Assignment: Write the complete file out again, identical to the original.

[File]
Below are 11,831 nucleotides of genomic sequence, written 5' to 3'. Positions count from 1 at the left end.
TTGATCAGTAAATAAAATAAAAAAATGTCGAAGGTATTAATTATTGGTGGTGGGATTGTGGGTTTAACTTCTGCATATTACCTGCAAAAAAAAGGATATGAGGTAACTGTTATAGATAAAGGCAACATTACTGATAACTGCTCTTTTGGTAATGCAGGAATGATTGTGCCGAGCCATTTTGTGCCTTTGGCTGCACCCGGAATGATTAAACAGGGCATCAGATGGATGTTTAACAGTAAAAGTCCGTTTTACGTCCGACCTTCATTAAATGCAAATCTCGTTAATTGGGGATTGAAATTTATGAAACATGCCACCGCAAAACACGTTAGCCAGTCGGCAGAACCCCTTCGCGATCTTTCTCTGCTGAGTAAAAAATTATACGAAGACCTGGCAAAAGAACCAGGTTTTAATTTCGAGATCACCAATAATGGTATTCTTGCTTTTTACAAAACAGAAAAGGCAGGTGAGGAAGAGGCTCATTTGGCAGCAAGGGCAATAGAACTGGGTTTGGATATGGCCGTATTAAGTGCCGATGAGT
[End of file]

Below are 11,831 nucleotides of genomic sequence, written 5' to 3'. Positions count from 1 at the left end.
TTGATCAGTAAATAAAATAAAAAAATGTCGAAGGTATTAATTATTGGTGGTGGGATTGTGGGTTTAACTTCTGCATATTACCTGCAAAAAAAAGGATATGAGGTAACTGTTATAGATAAAGGCAACATTACTGATAACTGCTCTTTTGGTAATGCAGGAATGATTGTGCCGAGCCATTTTGTGCCTTTGGCTGCACCCGGAATGATTAAACAGGGCATCAGATGGATGTTTAACAGTAAAAGTCCGTTTTACGTCCGACCTTCATTAAATGCAAATCTCGTTAATTGGGGATTGAAATTTATGAAACATGCCACCGCAAAACACGTTAGCCAGTCGGCAGAACCCCTTCGCGATCTTTCTCTGCTGAGTAAAAAATTATACGAAGACCTGGCAAAAGAACCAGGTTTTAATTTCGAGATCACCAATAATGGTATTCTTGCTTTTTACAAAACAGAAAAGGCAGGTGAGGAAGAGGCTCATTTGGCAGCAAGGGCAATAGAACTGGGTTTGGATATGGCCGTATTAAGTGCCGATGAGT